For over thirty years now, whenever we are at home over the Easter holidays, I have been making mulled wine and hot cross buns for friends on Good Friday. The weather has never failed us, or so we say. And yesterday was no exception. Wellington, renowned for it’s wind and rain turned on a spectacular day as we swatted the wasps, and sipped our wine in the sunshine (23 degrees in fact). There’s nothing like good friends, warm wine and alas, this year my buns were little rocks, but no-one minded. After all these years, I tried a new recipe and it failed me.
It’s lovely to have reached the age and stage of life, where it’s no longer a disaster when the baking goes awry. Years gone by, realising the failure in the lack of elasticity in the dough, I would have abandoned the batch and started from scratch. But I’m older now and there’s less energy for perfection. My friends didn’t mind… we began at 11.00 am and ended at 4.00 pm…
It feels like a good time to pull out an old poem and re-post it along with a picture of successful hot cross buns from a season past. Maria who is in this poem, was with us yesterday, as we shared our own and the Greek Easter, which this year, coincided.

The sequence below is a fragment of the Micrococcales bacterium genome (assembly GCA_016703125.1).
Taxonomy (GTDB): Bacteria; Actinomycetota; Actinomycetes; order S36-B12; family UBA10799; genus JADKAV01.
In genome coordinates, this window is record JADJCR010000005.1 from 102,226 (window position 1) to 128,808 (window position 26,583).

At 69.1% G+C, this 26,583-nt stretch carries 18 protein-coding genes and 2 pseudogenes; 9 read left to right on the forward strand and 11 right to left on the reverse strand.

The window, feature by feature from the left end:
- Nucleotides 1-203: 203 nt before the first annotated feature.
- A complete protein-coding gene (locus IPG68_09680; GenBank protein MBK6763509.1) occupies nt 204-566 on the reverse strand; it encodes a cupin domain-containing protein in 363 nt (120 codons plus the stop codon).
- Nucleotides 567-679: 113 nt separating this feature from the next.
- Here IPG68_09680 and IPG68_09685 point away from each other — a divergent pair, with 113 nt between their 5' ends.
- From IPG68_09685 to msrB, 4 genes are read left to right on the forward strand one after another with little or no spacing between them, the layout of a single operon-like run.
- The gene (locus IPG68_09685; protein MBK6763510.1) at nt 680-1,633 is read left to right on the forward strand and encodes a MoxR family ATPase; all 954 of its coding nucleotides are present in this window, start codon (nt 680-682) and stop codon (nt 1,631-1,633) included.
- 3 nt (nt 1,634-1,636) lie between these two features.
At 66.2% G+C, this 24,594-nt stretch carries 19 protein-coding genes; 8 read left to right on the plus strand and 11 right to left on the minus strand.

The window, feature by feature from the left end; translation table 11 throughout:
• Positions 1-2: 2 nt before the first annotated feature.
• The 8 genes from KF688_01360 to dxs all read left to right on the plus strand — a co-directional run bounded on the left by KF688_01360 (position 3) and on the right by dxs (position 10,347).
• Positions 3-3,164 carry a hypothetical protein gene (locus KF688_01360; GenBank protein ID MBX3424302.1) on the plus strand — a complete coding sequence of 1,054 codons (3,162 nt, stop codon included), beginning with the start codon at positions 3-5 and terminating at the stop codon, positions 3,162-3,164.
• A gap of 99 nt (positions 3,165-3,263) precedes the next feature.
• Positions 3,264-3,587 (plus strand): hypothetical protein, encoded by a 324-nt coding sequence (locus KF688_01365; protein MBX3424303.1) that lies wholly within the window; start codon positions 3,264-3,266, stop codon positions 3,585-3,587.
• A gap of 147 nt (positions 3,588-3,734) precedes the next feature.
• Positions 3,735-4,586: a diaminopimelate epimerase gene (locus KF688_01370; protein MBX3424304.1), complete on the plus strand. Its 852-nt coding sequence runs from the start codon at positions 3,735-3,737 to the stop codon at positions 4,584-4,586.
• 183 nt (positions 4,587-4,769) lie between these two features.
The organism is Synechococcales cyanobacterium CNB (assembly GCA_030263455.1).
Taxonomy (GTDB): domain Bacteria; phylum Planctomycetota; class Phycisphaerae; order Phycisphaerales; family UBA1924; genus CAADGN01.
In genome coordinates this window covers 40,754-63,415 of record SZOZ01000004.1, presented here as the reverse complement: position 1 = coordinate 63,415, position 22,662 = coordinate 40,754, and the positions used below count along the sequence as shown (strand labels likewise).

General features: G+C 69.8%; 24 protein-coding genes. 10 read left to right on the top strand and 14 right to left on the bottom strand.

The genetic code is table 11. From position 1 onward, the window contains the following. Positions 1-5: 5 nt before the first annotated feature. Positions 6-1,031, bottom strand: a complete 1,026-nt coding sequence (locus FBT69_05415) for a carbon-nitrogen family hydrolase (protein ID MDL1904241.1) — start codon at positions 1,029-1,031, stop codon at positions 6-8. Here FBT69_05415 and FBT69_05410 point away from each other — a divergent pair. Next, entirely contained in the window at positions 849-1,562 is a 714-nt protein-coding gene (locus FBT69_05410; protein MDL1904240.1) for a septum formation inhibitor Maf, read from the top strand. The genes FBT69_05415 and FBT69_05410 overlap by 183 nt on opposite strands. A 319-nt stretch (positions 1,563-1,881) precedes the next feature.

I’m currently reading, to review, a beautiful collection of short stories by Vincent O’Sullivan ‘The Families’ which is perfect reading for a holiday weekend, touching as it does, on all of varying aspects of life, love, friendships and how we negotiate these, our lovers, spouses, children, our hopes and disappointments. Good Friday has less and less religious significance for me (as it once did in my childhood, the grim re-enactments of the stations of the cross) and more and more it is about old friends and family, the nuances we negotiate, the sometimes tragedies that we learn to let go of.
Mulling it over
Cinnamon, cardamom, almonds
and wasps, plump imported raisins,
currants; Uncle’s aluminium pan.
The sunlight is thinner and Maria
who is Greek is fasting; orange peel
floats in the dark pool of wine.
I add sugar and schnapps, watch
the liquid almost boil and ladle it
into warm mugs. We breathe in
the alcohol, swat at the wasps
remember last Easter and the one
before. We marvel at the yeasty buns
suck the sticky glaze from our fingers
and lift the pale crosses to our lips
knowing that Pilate will wash his hands,
Veronica will wash his face, a
soldier will lance his side, and that
he will chat to a couple of thieves
just before he dies. But, it is
the triumph of the empty tomb
we most admire as we raise our
hot mugs of wine in relief, glad.